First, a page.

Journal of Water Resource and Protection
Vol.07 No.01(2015), Article ID:53716,4 pages

Pollution of Wells’ Water with Some Elements, Fe, Mn, Zn, Cu, Co, Pb, Cd, and Nickel in Al-Jadriah District, Baghdad Government

Hussein Mahmood Shukri Hussein

Biotechnology Research Center, Al-Nahreen University, Baghdad, Iraq


Copyright © 2015 by author and Scientific Research Publishing Inc.

This work is licensed under the Creative Commons Attribution International License (CC BY).

Received 5 January 2015; accepted 25 January 2015; published 30 January 2015


Ninety six water samples were collected from eight wells in Al-jadriah district―Baghdad, from June 2010 to May 2011, and analyzed for presence of Fe, Mn, Zn, Cu, Co, Pb, Cd, and Nickel, using Atomic absorption method. Results revealed presence of only scanty amount of iron, Mn and Co, ranged from 0.09 - 0.29 ppm for iron and 0.016 - 0.339 ppm for Mn, and 0.01 - 0.732 ppm for Zn. Concentrations of other elements (Cu, Co, Pb, Cd, and Ni) were nil. All values were below the safe limit of water suitability for human uses, according to safe limits laid down by WHO (2011), Iraqi Measurement and Quality Control System and Iraqi Ministry of Environment. Wells’ water can be used under special management in Water management units.


Wells’ Water, Trace Element, Heavy Element

1. Introduction

Al-Jadriya province is considered high fertile loam soils. It represents the eastern side of the shoulder of the Tigris River and stretching from the eastern section of the province of Baghdad through the park Abu Nawas until the Jadiriya Bridge, and Baghdad University camp to the southern Dora district which is an extension of the plain Iraqi sedimentary [1] . The Tigris River is the only source of irrigation in Jadriya, for homes, small orchards and farmland. However, the reduction in level of Tigris River in recent years pushed those to dig wells to get water for irrigation in the lands and to avoid dependence on the central pipelines network, taking advantage of rich groundwater in the province of Baghdad, especially Jadriya and Karrada district.

Water quality means different things to different people depending on the objectives and purposes of water use. Good quality water should have several specifications and standards as drinking water requires high specifications and standards, and irrigation water requires less specification, while animals breeding (cattle, sheep, poultry, fish), require specifications and standards approaching the drinking water standards for humans.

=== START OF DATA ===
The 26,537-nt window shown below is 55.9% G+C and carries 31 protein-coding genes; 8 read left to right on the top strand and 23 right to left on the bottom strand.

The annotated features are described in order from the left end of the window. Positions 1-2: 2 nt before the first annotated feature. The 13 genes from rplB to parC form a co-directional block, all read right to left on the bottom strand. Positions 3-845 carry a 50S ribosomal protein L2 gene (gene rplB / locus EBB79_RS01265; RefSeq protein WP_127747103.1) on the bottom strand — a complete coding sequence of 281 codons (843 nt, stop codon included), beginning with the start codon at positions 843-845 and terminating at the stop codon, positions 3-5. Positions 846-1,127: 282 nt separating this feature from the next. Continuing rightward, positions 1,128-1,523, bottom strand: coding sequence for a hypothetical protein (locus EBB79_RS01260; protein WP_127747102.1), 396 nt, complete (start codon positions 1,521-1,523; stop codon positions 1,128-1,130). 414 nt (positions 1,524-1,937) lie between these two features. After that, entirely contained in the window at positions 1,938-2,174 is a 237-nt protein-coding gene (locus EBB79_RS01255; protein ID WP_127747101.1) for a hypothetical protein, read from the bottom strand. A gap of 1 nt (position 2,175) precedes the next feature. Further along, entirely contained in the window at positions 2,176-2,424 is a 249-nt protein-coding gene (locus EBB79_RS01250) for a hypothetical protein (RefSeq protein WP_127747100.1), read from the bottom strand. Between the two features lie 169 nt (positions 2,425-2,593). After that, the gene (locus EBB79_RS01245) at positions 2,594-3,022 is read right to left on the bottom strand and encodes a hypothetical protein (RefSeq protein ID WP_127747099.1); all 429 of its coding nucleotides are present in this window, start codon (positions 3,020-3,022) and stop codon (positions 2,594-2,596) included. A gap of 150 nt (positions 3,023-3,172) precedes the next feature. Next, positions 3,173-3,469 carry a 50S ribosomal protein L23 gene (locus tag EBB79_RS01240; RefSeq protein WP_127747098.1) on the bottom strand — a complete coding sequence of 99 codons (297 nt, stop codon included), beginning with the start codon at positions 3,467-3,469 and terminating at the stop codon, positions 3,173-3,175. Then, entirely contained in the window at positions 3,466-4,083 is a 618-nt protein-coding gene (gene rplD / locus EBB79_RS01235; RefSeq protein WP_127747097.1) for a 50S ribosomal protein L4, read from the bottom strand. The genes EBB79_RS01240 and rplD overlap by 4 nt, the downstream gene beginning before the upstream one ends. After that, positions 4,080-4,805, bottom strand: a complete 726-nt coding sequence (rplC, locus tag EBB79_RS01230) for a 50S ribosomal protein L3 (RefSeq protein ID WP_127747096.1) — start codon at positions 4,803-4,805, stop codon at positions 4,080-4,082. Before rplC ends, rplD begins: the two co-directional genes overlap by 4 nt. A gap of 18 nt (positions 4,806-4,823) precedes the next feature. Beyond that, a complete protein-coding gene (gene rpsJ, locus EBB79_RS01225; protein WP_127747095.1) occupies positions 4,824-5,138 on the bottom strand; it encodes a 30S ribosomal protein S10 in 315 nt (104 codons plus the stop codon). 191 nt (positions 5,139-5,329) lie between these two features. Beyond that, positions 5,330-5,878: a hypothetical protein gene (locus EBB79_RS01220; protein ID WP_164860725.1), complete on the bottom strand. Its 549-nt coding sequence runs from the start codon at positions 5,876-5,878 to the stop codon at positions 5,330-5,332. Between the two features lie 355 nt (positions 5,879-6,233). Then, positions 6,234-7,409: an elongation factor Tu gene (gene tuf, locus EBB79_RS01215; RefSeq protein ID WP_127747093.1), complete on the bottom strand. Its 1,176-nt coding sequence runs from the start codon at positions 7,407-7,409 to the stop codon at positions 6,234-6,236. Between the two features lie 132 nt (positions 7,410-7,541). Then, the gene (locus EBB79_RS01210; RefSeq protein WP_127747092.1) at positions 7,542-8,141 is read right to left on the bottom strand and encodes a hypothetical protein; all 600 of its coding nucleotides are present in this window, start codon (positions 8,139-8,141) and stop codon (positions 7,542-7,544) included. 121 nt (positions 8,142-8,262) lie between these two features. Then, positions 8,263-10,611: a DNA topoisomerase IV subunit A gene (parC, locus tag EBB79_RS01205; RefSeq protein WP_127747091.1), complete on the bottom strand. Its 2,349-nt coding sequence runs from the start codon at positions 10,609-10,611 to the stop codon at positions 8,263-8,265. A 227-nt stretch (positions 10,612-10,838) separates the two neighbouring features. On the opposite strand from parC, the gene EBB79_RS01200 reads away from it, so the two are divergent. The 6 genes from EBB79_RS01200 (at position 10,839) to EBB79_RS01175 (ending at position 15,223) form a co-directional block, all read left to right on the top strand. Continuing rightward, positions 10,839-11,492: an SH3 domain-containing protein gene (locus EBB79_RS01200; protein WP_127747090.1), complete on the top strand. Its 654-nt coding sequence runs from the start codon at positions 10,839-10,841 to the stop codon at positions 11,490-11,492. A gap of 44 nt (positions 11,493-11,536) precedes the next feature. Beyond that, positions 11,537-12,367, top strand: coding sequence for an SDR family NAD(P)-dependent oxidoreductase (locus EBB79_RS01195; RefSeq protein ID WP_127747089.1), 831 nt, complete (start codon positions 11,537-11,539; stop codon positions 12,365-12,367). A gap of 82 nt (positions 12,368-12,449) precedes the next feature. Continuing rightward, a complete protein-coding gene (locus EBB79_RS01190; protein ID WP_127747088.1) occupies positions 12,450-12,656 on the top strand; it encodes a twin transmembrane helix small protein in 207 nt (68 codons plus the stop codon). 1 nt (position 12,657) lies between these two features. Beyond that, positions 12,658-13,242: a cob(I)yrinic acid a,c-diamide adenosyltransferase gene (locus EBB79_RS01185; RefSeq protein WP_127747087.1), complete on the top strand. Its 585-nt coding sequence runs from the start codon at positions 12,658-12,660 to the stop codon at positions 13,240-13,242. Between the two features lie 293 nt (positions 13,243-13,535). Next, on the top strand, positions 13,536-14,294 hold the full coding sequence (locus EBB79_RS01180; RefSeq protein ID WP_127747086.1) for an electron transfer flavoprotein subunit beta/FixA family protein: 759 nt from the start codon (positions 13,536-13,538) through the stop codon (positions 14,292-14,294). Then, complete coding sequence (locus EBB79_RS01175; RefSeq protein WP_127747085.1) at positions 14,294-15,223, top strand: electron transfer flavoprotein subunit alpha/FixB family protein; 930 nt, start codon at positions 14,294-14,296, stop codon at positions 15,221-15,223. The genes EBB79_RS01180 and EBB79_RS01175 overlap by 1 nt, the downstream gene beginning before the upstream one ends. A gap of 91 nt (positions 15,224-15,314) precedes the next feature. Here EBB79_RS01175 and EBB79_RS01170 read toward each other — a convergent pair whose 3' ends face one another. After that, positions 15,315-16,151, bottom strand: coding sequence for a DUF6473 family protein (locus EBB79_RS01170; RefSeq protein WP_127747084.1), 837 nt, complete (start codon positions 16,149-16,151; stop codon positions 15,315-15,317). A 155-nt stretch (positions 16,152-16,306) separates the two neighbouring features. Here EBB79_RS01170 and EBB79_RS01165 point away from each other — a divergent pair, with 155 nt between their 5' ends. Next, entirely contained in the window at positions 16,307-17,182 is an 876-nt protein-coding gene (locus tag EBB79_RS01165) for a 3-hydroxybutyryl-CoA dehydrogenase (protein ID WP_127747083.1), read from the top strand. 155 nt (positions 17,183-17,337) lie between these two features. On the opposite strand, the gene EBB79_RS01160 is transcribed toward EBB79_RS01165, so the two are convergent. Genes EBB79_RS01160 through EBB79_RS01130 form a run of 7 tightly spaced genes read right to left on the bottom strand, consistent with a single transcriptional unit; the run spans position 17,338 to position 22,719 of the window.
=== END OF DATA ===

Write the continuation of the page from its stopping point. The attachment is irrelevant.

WHO standards and determinants for drinking water [2] are followed by different countries in the world and each country has its own guide. In Iraq, specifications and standards for drinking water were identified by Central Agency for Standardization and Quality Control and by Ministry of the Environment [3] .

It is important to estimate the concentration of trace elements in water to determine the quality of water and their effect on plant growth and production, growth of Microorganisms and human health, but when they exceed safe limits they will be potentially harmful and toxic [4] -[6] .

As part of national survey of geological and water quality assessment program in the United States, concentration of Trace Elements (Boron, Iron, Lead, Molybdenum, Cadmium, Lithium, Zinc and others) were measured on samples of ground water collected from 1992 to 2003. Results revealed differences and diversity in the concentration of trace elements that have been studied due to the diversity of geological crust in USA, and reported an increase in the solubility of trace elements in groundwater with pH less than 7.0, except for Molybdenum which dissolve in alkaline pH [7] .

Schauss (2012) noted that water mixed homogeneously with many materials, more than any other solvent and considered an optimum medium for transfer of nutrients, and through geological mixing with components of earth’s crust it equips all minerals required for our bodies’ health [8] .